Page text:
We’d like to show the side of the world you don’t normally see on television.
Today, we can look out onto Main Street and see the concept of sustainability essentially being polished into business vernacular, presented to the client, and ultimately sold…like a commodity.
Through this process, the mass media and the Fortune 500 have gotten their talons into sustainability in the marketplace. There are many positive aspects of that occurrence, such as: popular awareness, the competitive “me too” crawl to the top of the Sustainability industry, and consumer-buying power initiating better products in the marketplace. However it also puts purists in the CSR, triple bottom line, and conservation community on alert.
Sustainability, or as the marketplace refers to it, “the greening of anything”, has become watered down and down right confusing to the laymen given over promotion, the creation of various definitions, and often, anemic performance and delivery.
In Marx-Engels Second Edition Reader, Capital, Volume One , the definition of a commodity is “an object outside us, a thing that by its properties satisfies human wants or needs of some sort or another.” By this definition, sustainability is the perfect commodity.
Sustainability, at its most basic level, calls for practices that can be maintained and upheld satisfying the human “need” for property as a commodity. Evolutionarily speaking, all of our human needs: water, food, and shelter are necessary for survival of self and our offspring. Basic biology teaches us that at our most primal level, we want to further continue our genes, and in order to ensure a viable planet for posterity; a baseline level of sustainability is now required.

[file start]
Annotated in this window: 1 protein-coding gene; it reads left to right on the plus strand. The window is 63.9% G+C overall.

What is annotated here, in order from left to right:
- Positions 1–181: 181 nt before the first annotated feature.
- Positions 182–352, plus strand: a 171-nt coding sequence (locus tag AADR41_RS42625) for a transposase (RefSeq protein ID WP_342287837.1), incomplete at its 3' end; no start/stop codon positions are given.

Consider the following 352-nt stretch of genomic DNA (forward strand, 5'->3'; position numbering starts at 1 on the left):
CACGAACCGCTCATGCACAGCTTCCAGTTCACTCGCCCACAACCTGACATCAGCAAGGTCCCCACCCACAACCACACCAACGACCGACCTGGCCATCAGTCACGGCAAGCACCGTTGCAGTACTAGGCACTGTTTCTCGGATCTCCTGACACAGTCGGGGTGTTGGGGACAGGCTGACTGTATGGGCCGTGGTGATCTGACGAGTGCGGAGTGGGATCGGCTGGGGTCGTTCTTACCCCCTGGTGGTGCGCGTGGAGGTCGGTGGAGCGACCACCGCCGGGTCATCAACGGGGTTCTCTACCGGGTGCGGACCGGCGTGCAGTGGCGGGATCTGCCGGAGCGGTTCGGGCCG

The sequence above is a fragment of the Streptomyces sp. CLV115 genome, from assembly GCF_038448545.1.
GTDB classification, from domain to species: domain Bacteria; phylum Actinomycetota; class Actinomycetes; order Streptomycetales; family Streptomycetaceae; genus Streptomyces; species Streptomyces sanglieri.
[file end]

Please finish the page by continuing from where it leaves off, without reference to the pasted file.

Then why isn’t every person who is in the business of creating value on the planet, from corporations to governments to schools to hospitals, actively participating in sustainability?
This brings us to the word INTEGRITY. If a sustainability-minded professional, whether they own a pet shop, are an architect, work for APPLE, or manage production at FOX, has the health and longevity of the end user of their product or service in mind then they can “sell” sustainability as a risk mitigation and resiliency strategy, guilt free.
Said another way, sustaining one’s health, one’s community, or one’s natural surroundings is a valiant and attainable goal. And it takes ongoing maintenance. Ongoing maintenance is what drives a capitalist based market. The purchasing of goods and services over and over again keeps the flow of currency in motion. Sustainability is the ultimate economic driver.
As the global population numbers grow and the natural resources dwindle, I imagine that the perception of sustainability as a luxury, and not a necessity, will change rapidly.
And, if its one thing humans, especially entrepreneurs, know how to do it’s evolve and adapt. We have faith and are here to support the process.